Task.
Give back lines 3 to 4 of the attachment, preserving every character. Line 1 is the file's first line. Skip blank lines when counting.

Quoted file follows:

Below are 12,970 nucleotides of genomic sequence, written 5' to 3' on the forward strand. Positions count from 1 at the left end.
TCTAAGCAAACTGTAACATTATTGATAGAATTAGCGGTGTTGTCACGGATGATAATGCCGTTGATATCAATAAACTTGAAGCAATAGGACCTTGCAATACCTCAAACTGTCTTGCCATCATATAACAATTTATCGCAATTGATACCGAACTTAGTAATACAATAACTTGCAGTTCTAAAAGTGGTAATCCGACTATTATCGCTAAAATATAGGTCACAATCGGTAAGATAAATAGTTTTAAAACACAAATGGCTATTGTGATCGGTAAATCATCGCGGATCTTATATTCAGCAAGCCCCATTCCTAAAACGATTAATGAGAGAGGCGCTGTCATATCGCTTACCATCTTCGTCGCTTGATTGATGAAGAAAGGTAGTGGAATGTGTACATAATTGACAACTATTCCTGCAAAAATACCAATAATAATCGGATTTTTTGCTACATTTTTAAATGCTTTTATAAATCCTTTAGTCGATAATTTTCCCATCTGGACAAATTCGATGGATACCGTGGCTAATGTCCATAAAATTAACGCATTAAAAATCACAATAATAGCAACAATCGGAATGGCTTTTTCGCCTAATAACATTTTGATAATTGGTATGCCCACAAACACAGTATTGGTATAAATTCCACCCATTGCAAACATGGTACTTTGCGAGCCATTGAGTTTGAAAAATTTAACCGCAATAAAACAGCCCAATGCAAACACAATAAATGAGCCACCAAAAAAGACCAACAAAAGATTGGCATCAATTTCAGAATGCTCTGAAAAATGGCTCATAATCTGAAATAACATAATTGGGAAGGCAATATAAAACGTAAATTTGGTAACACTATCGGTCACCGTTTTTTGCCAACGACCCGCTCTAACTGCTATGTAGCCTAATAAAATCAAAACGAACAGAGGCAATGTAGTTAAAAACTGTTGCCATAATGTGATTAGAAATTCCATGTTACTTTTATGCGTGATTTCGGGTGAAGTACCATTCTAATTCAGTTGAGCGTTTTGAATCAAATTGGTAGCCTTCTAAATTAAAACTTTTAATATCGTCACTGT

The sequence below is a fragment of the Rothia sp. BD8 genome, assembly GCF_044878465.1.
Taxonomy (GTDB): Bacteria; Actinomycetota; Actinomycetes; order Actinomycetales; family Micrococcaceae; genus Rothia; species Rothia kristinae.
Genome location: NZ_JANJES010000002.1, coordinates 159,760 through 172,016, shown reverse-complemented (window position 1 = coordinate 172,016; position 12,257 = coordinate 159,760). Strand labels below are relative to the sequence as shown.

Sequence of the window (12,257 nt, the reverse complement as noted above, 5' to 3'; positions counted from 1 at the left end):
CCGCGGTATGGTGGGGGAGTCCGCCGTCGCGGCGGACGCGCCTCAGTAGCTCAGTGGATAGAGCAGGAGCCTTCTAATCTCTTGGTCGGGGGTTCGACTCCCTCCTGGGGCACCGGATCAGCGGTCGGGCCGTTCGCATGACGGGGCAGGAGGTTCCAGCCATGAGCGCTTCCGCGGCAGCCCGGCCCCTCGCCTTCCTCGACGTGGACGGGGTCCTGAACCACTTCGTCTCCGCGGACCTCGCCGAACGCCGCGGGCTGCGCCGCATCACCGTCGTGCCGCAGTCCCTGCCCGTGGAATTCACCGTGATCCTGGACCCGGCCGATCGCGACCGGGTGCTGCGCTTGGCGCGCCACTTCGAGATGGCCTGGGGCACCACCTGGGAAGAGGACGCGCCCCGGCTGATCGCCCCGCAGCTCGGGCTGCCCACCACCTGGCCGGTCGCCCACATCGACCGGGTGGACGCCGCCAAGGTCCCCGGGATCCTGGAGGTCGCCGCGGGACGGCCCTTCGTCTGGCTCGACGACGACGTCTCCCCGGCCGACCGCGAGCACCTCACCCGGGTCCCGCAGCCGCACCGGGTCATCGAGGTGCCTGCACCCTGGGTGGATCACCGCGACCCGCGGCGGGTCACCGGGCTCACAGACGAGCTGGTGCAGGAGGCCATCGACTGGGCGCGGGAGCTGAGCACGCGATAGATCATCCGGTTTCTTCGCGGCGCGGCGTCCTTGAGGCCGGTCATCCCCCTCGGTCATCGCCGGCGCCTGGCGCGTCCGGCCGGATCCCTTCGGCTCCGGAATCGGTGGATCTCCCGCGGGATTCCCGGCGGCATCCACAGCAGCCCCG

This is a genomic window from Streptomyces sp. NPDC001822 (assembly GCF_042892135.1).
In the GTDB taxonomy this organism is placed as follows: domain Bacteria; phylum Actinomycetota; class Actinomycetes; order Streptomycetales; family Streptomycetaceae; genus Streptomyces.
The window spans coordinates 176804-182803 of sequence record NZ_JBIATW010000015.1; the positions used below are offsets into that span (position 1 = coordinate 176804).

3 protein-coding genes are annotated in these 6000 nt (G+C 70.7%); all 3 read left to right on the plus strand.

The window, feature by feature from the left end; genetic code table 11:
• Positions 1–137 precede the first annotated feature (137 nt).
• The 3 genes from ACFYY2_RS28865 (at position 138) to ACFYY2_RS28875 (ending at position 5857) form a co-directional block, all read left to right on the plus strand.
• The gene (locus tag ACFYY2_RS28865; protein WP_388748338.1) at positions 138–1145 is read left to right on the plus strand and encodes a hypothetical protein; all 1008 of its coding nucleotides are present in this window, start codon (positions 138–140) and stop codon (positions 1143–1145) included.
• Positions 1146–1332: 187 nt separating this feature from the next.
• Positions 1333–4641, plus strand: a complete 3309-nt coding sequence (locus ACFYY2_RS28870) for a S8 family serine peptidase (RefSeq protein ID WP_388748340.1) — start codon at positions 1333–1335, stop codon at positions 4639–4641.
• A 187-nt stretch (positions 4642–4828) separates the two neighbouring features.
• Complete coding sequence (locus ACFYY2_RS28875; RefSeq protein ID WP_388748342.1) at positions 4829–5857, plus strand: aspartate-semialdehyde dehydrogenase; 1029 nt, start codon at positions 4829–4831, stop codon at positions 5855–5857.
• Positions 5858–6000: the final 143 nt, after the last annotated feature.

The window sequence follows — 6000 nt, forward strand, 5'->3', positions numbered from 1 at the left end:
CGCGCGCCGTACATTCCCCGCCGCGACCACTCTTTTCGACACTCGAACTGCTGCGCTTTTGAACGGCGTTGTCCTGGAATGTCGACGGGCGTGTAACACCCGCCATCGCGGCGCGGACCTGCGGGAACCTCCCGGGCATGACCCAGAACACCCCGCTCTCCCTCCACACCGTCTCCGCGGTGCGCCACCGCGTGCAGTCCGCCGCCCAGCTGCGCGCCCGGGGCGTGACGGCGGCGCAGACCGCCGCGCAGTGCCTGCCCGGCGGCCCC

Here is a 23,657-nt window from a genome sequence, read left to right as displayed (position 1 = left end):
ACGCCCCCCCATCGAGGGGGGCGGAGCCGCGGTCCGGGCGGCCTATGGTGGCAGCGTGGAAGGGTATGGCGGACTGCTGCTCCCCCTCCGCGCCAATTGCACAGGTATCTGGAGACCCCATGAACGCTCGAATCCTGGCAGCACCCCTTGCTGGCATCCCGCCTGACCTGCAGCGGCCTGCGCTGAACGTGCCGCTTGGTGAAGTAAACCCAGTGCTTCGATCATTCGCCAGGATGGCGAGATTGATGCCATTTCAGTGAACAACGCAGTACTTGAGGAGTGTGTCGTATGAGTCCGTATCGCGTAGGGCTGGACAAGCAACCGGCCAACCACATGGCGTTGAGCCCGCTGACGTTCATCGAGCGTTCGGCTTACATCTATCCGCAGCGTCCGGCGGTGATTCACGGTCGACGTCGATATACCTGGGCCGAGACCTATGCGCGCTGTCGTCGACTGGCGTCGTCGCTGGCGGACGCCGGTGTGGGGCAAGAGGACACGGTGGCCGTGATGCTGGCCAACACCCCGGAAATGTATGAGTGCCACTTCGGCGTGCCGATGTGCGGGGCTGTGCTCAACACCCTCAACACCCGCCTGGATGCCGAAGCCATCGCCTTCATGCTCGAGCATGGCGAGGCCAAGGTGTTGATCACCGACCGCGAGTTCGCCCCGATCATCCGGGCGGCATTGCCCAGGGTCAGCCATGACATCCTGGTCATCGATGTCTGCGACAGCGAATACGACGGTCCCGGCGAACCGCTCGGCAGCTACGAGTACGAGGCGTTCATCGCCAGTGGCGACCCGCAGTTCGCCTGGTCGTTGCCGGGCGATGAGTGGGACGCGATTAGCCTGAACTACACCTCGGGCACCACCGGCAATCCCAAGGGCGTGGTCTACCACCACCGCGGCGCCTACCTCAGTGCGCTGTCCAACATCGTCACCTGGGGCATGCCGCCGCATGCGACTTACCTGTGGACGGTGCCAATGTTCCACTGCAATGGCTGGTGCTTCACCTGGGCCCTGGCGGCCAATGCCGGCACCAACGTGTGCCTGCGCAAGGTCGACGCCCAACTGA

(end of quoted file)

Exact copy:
The sequence below is a fragment of the Rothia sp. BD8 genome, assembly GCF_044878465.1.
Taxonomy (GTDB): Bacteria; Actinomycetota; Actinomycetes; order Actinomycetales; family Micrococcaceae; genus Rothia; species Rothia kristinae.